In “Working Over Philosophy” Kirk Wetters underscores Blumenberg’s braking effect with respect to the sheer continuation of preexisting philosophical and theoretical traditions. Wetters sees Blumenberg’s metaphorology as a meta-reflection that produces interference within the modes through which philosophical and theoretical works traditionally produce their operative and authoritative effects. A major impetus of Blumenberg’s method is the anti-authoritarian de-classicization of traditions that, virtually by definition, are instrumentalized and homogenized as soon they are made into the vehicles for “claims” (Behauptungen) and theoretical “self-assertions” (Selbstbehauptungen). Wetters argues that, beyond Blumenberg’s own claims, the specificity of his work depends on deeply embedded nuances and details of the argumentation that are not easily detachable from their immediate context. Narration emerges as the key source of the power of both myth and philosophy. For Wetters, narrative choices reflect the relation to power, and philosophy becomes inseparable from myth whenever it attempts to narrate its own story or history. Blumenberg is extraordinarily sensitive to the effects not only of others’ implicit narratives and motives but also of his own. Wetters thus hypothesizes that this sensitivity may explain and justify the increasingly literary style of Blumenberg’s works.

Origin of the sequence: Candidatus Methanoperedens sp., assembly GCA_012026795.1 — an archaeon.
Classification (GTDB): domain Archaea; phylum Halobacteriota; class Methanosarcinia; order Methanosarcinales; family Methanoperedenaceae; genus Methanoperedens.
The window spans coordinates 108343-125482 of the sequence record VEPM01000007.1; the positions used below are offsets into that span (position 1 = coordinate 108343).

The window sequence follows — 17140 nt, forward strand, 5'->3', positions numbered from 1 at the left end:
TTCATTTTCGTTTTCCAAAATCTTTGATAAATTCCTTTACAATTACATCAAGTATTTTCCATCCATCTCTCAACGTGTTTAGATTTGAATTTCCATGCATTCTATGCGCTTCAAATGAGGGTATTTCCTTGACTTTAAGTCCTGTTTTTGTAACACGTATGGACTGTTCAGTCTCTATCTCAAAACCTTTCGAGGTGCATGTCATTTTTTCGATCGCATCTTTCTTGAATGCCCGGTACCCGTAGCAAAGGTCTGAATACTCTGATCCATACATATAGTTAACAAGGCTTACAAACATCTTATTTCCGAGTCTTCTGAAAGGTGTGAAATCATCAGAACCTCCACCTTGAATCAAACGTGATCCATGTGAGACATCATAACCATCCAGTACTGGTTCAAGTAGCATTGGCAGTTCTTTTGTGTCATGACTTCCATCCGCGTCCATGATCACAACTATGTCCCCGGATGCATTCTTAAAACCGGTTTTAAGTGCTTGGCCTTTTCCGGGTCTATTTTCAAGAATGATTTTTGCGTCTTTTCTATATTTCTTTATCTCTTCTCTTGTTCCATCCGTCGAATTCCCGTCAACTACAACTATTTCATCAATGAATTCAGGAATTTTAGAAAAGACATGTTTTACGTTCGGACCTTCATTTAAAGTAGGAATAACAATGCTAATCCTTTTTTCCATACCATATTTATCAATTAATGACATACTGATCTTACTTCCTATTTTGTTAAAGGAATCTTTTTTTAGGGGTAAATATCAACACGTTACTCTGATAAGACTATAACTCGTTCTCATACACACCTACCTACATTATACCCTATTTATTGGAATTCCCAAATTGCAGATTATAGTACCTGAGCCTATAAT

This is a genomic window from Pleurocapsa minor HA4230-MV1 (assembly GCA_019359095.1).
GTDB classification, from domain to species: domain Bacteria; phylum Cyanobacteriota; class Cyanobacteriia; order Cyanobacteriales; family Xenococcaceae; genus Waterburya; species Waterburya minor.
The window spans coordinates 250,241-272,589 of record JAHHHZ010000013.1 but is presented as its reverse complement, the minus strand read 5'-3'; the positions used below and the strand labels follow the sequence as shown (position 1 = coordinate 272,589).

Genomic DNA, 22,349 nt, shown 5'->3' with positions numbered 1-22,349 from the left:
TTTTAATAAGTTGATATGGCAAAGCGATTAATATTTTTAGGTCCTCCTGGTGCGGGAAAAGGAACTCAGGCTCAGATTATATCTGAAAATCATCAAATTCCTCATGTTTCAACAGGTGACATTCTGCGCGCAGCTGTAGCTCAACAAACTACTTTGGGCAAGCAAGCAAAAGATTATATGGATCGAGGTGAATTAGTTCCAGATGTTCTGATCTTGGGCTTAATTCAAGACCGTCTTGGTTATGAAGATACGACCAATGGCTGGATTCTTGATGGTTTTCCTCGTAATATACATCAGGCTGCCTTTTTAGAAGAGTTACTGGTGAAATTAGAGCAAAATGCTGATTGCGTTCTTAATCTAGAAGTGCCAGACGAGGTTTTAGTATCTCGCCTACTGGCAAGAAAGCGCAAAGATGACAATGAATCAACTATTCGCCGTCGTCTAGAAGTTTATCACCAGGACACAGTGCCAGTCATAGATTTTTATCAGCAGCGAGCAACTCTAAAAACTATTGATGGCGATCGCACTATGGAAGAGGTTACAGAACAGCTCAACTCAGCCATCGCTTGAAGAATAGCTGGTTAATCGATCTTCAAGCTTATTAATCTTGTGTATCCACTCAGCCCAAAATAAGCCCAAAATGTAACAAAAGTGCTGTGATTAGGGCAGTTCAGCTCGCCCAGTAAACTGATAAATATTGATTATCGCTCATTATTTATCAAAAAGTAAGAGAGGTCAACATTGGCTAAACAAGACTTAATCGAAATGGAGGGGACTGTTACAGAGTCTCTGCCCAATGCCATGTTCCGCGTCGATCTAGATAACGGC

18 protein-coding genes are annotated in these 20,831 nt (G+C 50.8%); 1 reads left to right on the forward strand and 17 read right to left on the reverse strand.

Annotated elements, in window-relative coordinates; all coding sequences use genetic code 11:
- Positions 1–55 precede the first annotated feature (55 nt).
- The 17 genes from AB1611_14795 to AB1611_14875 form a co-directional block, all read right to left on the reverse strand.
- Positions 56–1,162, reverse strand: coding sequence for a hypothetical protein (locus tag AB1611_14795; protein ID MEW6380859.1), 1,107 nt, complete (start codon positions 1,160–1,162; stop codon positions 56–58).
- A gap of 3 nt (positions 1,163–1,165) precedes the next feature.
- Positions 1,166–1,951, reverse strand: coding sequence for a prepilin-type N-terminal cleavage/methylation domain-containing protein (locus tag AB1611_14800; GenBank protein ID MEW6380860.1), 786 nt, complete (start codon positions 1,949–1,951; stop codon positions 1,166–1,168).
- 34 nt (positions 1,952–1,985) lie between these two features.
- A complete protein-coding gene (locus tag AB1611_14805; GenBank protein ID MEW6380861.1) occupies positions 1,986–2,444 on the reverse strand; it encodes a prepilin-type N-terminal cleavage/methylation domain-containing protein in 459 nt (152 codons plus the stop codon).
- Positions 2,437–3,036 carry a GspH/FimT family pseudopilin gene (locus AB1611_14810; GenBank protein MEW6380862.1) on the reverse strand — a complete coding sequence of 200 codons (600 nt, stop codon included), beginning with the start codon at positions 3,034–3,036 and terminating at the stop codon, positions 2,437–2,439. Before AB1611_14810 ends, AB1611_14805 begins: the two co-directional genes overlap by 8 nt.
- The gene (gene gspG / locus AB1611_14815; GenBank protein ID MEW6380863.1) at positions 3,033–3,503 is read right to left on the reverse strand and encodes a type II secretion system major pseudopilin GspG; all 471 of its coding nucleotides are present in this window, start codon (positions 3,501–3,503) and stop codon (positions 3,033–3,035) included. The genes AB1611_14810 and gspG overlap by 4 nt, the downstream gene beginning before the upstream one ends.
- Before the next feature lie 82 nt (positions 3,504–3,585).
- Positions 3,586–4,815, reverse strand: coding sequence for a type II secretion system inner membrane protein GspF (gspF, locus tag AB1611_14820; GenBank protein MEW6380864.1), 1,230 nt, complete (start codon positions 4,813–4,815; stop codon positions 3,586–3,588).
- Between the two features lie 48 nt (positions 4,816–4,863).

Herbert Kopp-Oberstebrink’s contribution creates a constellation between Blumenberg, Taubes, and Schmitt concerning the question and force of myth. Focusing on the fourth meeting of the Poetics and Hermeneutics group, which addressed myth under the rubric of “Terror and Play,” Kopp-Oberstebrink isolates Taubes’s response to Blumenberg, in which the theologian questions the philosopher’s distinction between myth and theology. With Taubes, Kopp-Oberstebrink argues that unlike the “reoccupations” that define Blumenberg’s notion of modernity and the movement of history in general, his elaboration of myth in terms of “core and variation” precludes genuine innovation and thus suggests both continuity and historical progress, where aesthetic “play” dispels the “terror” of the absolutism of reality. Kopp-Oberstebrink then introduces Schmitt (who was in contact with both Taubes and Blumenberg at the time), and especially his Hamlet or Hecuba, in order to make the case that the intrusion of historical time and its horrors in the third act of Hamlet is equally an irruption of terror into (aesthetic) play and thus into continuity and progress. (Telos Press recently published an English translation of Schmitt’s Hamlet or Hecuba and dedicated issue number 153 to it in Winter 2010.)